Example 5:

A rural country administration wants to locate several medical emergency response units so that it can respond to calls within the county within eight minutes of the call. The county is divided into seven population zones. The distance between the centers of each pair of zones is known and is given in the matrix below.

Figure 12.5:

1 2 3 4 5 6 7

1 0 4 12 6 15 10 8

2 8 0 15 60 7 2 3

3 50 13 0 8 6 5 9

4 9 11 8 0 9 10 3

5 50 8 4 10 0 2 27

6 30 5 7 9 3 0 27

7 8 5 9 7 25 27 0

[dij] =

Example 5:

The response units can be located in the center of population zones 1 through 7 at a cost (in hundreds of thousands of dollars) of 100, 80, 120 110, 90, 90, and 110 respectively. Assuming the average travel speed during an emergency to be 60 miles per hour, formulate an appropriate set covering model to determine where the units are to be located and how the population zones are to be covered and solve the model using the greedy heuristic.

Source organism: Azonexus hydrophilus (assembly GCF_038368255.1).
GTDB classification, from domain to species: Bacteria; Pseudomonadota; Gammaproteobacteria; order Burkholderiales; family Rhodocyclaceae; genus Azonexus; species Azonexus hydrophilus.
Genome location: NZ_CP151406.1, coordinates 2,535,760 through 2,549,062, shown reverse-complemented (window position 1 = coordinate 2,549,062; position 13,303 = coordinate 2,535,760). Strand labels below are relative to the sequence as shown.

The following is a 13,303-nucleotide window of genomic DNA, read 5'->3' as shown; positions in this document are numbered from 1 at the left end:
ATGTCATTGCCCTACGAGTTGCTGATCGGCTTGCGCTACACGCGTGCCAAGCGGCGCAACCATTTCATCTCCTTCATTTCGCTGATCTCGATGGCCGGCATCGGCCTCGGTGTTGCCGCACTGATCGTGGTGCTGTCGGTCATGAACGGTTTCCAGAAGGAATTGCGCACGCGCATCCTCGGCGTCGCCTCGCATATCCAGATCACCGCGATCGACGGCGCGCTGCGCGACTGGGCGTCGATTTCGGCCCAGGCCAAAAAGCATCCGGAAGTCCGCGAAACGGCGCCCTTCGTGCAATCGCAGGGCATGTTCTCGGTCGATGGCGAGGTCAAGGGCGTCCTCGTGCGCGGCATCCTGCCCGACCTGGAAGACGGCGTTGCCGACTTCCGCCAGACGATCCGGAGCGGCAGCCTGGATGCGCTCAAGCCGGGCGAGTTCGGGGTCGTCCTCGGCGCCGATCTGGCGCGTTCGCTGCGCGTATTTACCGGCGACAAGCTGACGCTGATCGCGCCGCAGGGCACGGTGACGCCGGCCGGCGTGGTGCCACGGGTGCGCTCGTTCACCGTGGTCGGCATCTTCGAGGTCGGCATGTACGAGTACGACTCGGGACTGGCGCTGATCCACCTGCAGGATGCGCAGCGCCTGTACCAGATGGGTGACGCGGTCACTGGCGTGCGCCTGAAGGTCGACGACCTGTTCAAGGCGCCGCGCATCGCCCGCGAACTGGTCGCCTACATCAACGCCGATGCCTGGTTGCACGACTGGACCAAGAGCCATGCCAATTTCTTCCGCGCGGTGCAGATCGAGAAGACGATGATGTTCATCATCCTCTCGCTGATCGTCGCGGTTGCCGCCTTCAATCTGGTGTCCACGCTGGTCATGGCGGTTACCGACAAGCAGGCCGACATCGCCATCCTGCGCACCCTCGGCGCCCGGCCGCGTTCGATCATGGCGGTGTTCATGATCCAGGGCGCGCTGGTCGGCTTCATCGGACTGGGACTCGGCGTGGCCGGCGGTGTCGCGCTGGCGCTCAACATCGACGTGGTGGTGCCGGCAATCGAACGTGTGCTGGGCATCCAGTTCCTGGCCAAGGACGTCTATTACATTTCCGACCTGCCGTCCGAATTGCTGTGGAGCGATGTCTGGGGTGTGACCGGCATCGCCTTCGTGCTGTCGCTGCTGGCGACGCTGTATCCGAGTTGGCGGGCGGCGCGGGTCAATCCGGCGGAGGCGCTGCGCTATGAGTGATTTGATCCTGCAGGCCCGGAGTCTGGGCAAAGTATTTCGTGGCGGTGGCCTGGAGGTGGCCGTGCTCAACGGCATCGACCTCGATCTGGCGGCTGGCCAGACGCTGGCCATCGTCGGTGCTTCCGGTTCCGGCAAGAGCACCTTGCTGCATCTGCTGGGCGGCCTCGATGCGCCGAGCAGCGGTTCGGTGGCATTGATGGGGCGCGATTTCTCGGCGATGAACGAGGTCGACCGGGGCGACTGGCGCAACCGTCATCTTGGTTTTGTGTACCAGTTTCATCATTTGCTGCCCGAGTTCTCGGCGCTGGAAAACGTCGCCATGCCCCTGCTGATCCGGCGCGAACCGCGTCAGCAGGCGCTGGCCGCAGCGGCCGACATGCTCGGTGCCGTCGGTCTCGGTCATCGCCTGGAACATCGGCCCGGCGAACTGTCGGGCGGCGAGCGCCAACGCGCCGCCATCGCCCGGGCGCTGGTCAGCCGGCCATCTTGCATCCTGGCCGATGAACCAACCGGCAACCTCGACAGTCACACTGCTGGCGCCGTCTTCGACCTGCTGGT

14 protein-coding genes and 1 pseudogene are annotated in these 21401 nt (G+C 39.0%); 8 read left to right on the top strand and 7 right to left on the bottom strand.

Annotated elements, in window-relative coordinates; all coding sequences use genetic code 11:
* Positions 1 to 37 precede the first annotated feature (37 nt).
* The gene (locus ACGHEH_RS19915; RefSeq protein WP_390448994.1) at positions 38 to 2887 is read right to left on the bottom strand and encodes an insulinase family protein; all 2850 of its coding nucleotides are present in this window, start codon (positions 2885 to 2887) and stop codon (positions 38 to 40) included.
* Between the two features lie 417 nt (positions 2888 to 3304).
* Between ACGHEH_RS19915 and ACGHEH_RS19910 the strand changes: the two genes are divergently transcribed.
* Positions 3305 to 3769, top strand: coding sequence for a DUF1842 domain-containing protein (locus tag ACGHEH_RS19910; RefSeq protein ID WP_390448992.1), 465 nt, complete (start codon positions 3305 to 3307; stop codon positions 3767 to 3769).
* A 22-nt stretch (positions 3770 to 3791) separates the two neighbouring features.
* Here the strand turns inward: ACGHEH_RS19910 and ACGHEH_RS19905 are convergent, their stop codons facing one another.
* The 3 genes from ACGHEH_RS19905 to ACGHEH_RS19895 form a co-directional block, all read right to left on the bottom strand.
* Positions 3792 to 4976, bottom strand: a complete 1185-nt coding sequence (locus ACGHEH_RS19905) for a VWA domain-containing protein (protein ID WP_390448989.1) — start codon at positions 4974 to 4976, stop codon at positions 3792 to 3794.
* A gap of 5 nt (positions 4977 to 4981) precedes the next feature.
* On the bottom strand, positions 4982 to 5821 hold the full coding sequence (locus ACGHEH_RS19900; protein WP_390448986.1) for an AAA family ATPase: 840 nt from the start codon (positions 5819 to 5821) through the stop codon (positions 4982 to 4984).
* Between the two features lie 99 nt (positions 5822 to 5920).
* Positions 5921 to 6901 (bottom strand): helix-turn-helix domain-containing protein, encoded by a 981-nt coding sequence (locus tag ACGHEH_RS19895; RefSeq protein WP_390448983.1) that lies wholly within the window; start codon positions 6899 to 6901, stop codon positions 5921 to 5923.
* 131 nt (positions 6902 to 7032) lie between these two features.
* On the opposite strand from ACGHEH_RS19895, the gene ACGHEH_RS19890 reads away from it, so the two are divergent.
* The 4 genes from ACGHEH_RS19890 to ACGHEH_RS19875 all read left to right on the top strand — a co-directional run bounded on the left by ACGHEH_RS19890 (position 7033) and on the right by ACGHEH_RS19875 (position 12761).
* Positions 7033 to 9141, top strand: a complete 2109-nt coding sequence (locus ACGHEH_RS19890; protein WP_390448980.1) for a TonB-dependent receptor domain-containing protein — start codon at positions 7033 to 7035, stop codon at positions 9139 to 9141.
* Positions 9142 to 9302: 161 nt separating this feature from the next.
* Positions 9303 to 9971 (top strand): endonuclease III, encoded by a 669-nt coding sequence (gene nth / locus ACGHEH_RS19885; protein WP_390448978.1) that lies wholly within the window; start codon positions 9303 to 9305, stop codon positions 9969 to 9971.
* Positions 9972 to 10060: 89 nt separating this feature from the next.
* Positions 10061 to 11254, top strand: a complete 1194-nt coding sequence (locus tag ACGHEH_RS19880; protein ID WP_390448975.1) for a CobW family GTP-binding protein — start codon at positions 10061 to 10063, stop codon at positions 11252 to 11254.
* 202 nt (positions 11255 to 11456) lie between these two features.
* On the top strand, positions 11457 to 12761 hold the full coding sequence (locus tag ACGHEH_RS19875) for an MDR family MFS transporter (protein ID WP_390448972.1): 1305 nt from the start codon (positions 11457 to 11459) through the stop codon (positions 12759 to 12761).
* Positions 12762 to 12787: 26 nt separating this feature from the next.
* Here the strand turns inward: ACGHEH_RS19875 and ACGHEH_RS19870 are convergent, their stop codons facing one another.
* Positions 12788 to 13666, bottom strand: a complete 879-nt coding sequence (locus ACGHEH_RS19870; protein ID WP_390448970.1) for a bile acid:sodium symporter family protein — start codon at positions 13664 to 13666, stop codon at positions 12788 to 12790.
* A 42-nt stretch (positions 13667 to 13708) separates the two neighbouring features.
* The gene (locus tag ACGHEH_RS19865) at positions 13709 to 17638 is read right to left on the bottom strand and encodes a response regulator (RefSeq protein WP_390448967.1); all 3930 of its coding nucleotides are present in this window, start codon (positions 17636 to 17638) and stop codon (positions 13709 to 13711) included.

Solution:

Defining

{

1 if zone i’s center can be reached from center of zone j within 8 minutes

aij =

0 otherwise

and noting that dij > 8, dij< 8 would yield aij values of 0, 1, respectively the following [aij] matrix can be set up.

Solution:

1 2 3 4 5 6 7

1 1 1 0 1 0 0 1

2 1 1 0 0 1 1 1

3 0 0 1 1 1 1 0

4 0 0 1 1 0 0 1

5 0 1 1 0 1 1 0

6 0 1 1 0 1 1 0

7 1 1 0 1 0 0 1

[aij] =

The corresponding set covering model is:

Minimize 100x1+80x2+120x3+110x4+90x5+90x6+110x7

Subject to

x1 +x2 + x4 + x7> 1

x1 +x2 + x5 +x6 +x7> 1

x3 +x4 +x5 +x6> 1

x3 +x4 +x7 > 1

x2 + x3 +x5 +x6 > 1

x2 + x3 +x5 +x6 > 1

x1 +x2 + x4 +x7 > 1

x1,x2,x3,x4, x5,x6,x7> 0 or 1

Greedy Heuristic

Step 1: Since each cj > 0, j = 1, 2, ..., 7, go to step 2.

Step 2: Since xj appears in each constraint with +1 coefficient, go to step 3.

Step 3: